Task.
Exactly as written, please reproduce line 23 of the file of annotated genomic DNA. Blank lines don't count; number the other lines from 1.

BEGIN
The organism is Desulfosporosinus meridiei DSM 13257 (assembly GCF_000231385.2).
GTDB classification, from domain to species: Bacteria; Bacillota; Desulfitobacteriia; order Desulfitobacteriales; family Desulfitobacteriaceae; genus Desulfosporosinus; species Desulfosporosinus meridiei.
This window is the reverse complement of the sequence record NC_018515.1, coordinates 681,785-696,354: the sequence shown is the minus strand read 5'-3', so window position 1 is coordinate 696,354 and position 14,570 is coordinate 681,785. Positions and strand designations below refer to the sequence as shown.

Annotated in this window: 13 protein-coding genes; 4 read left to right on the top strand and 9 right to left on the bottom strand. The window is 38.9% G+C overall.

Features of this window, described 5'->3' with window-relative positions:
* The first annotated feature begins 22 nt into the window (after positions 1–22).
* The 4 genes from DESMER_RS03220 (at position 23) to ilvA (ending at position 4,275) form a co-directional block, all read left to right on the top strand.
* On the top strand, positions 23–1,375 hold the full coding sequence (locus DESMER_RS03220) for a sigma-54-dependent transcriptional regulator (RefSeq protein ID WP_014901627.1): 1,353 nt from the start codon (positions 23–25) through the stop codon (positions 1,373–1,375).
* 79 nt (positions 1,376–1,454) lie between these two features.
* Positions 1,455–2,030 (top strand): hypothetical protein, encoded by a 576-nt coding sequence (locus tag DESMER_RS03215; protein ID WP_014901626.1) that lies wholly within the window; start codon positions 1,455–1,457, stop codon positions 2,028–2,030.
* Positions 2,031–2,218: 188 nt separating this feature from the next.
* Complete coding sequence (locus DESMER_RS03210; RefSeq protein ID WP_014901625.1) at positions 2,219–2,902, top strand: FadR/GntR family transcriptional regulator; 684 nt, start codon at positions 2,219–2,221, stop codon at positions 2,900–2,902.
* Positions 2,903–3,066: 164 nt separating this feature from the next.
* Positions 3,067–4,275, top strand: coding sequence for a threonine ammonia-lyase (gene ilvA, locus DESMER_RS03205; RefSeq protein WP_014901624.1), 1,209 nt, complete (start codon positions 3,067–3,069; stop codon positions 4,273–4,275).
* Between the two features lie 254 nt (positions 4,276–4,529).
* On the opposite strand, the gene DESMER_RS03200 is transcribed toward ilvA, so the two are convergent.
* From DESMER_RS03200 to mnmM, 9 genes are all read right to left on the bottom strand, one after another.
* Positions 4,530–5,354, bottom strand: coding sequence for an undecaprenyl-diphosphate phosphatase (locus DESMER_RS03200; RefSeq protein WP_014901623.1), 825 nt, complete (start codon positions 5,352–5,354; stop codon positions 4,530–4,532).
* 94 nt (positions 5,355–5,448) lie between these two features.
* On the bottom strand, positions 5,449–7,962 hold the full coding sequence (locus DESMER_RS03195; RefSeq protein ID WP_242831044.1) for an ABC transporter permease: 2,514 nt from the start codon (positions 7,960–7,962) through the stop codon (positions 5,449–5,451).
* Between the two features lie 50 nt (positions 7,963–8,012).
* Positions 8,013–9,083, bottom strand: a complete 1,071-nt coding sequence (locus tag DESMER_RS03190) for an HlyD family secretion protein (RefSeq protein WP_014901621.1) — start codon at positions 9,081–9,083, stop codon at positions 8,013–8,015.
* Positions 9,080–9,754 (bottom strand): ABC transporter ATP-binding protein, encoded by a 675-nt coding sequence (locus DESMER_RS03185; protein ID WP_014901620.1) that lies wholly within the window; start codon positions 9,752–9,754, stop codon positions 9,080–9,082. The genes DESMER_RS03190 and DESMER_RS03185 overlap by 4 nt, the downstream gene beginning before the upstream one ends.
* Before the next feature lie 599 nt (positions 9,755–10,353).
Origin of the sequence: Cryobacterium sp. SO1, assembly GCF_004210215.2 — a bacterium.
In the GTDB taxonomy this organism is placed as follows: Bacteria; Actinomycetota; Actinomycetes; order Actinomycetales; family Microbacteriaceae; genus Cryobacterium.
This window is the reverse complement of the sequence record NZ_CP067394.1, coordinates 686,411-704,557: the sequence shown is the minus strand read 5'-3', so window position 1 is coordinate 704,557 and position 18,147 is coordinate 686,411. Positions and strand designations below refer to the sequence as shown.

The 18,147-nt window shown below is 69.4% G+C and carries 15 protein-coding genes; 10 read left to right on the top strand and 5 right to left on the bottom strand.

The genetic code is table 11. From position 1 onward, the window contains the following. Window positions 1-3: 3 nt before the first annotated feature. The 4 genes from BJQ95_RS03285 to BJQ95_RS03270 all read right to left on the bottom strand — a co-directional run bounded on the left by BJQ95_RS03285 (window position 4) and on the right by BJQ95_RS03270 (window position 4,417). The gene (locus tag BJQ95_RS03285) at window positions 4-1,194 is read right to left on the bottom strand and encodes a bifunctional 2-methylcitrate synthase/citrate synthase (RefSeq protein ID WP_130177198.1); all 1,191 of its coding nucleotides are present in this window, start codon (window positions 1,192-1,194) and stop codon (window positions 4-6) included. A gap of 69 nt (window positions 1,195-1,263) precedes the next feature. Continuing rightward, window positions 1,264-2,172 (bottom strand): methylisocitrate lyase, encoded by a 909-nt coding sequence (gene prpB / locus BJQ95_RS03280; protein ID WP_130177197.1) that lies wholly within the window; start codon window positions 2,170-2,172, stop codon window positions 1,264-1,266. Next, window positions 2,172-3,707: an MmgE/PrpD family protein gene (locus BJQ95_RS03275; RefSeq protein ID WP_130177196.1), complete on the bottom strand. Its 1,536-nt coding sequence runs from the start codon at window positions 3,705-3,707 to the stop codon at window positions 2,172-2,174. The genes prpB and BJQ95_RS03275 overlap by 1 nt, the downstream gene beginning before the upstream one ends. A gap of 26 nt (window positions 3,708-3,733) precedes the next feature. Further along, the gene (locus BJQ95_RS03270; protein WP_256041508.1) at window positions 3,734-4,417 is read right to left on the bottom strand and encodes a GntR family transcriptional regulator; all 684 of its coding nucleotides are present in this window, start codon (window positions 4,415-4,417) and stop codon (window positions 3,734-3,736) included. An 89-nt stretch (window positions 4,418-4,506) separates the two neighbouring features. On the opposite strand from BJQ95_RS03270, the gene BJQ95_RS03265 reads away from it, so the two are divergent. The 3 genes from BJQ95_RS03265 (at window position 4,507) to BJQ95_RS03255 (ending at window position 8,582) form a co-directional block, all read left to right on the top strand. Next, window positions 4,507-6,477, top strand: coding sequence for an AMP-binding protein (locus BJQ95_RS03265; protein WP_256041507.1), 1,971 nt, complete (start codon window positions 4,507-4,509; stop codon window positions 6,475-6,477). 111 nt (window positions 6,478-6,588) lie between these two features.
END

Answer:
* Positions 9,080–9,754 (bottom strand): ABC transporter ATP-binding protein, encoded by a 675-nt coding sequence (locus DESMER_RS03185; protein ID WP_014901620.1) that lies wholly within the window; start codon positions 9,752–9,754, stop codon positions 9,080–9,082. The genes DESMER_RS03190 and DESMER_RS03185 overlap by 4 nt, the downstream gene beginning before the upstream one ends.